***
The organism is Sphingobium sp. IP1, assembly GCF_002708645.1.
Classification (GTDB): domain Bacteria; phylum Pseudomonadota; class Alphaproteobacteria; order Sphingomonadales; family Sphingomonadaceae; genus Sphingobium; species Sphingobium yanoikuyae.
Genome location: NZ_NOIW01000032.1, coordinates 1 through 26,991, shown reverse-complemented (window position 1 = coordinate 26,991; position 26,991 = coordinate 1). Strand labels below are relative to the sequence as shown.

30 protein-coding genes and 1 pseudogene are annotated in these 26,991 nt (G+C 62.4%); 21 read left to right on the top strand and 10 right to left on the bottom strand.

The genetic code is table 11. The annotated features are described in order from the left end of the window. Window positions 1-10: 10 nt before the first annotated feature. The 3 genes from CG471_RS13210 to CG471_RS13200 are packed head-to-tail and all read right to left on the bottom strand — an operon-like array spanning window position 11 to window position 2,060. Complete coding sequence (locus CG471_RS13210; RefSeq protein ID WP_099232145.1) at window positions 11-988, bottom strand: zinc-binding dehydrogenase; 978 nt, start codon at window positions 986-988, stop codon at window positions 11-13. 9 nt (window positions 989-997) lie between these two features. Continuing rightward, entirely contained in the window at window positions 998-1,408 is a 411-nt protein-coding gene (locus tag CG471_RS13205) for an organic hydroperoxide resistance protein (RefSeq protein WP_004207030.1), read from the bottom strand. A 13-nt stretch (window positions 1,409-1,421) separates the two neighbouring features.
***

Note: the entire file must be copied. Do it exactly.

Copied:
The organism is Sphingobium sp. IP1, assembly GCF_002708645.1.
Classification (GTDB): domain Bacteria; phylum Pseudomonadota; class Alphaproteobacteria; order Sphingomonadales; family Sphingomonadaceae; genus Sphingobium; species Sphingobium yanoikuyae.
Genome location: NZ_NOIW01000032.1, coordinates 1 through 26,991, shown reverse-complemented (window position 1 = coordinate 26,991; position 26,991 = coordinate 1). Strand labels below are relative to the sequence as shown.

30 protein-coding genes and 1 pseudogene are annotated in these 26,991 nt (G+C 62.4%); 21 read left to right on the top strand and 10 right to left on the bottom strand.

The genetic code is table 11. The annotated features are described in order from the left end of the window. Window positions 1-10: 10 nt before the first annotated feature. The 3 genes from CG471_RS13210 to CG471_RS13200 are packed head-to-tail and all read right to left on the bottom strand — an operon-like array spanning window position 11 to window position 2,060. Complete coding sequence (locus CG471_RS13210; RefSeq protein ID WP_099232145.1) at window positions 11-988, bottom strand: zinc-binding dehydrogenase; 978 nt, start codon at window positions 986-988, stop codon at window positions 11-13. 9 nt (window positions 989-997) lie between these two features. Continuing rightward, entirely contained in the window at window positions 998-1,408 is a 411-nt protein-coding gene (locus tag CG471_RS13205) for an organic hydroperoxide resistance protein (RefSeq protein WP_004207030.1), read from the bottom strand. A 13-nt stretch (window positions 1,409-1,421) separates the two neighbouring features.